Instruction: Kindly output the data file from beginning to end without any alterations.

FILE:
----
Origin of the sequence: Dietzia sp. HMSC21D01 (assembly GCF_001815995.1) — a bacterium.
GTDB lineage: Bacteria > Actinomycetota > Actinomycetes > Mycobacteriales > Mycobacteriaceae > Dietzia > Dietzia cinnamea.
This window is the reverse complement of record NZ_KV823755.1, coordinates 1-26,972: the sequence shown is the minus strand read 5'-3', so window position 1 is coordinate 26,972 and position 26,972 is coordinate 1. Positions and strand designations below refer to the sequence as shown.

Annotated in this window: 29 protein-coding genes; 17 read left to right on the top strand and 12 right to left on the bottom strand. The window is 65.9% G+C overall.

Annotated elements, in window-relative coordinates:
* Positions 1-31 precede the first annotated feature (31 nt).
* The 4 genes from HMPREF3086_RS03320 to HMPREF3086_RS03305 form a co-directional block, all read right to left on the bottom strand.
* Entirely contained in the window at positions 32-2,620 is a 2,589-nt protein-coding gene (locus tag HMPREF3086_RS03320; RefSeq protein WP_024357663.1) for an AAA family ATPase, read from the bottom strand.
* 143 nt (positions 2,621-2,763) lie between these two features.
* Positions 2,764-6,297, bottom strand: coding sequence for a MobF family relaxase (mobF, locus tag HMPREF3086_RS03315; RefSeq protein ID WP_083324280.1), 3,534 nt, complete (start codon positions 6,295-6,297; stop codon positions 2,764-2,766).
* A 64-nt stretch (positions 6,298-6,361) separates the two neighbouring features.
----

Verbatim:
Origin of the sequence: Dietzia sp. HMSC21D01 (assembly GCF_001815995.1) — a bacterium.
GTDB lineage: Bacteria > Actinomycetota > Actinomycetes > Mycobacteriales > Mycobacteriaceae > Dietzia > Dietzia cinnamea.
This window is the reverse complement of record NZ_KV823755.1, coordinates 1-26,972: the sequence shown is the minus strand read 5'-3', so window position 1 is coordinate 26,972 and position 26,972 is coordinate 1. Positions and strand designations below refer to the sequence as shown.

Annotated in this window: 29 protein-coding genes; 17 read left to right on the top strand and 12 right to left on the bottom strand. The window is 65.9% G+C overall.

Annotated elements, in window-relative coordinates:
* Positions 1-31 precede the first annotated feature (31 nt).
* The 4 genes from HMPREF3086_RS03320 to HMPREF3086_RS03305 form a co-directional block, all read right to left on the bottom strand.
* Entirely contained in the window at positions 32-2,620 is a 2,589-nt protein-coding gene (locus tag HMPREF3086_RS03320; RefSeq protein WP_024357663.1) for an AAA family ATPase, read from the bottom strand.
* 143 nt (positions 2,621-2,763) lie between these two features.
* Positions 2,764-6,297, bottom strand: coding sequence for a MobF family relaxase (mobF, locus tag HMPREF3086_RS03315; RefSeq protein ID WP_083324280.1), 3,534 nt, complete (start codon positions 6,295-6,297; stop codon positions 2,764-2,766).
* A 64-nt stretch (positions 6,298-6,361) separates the two neighbouring features.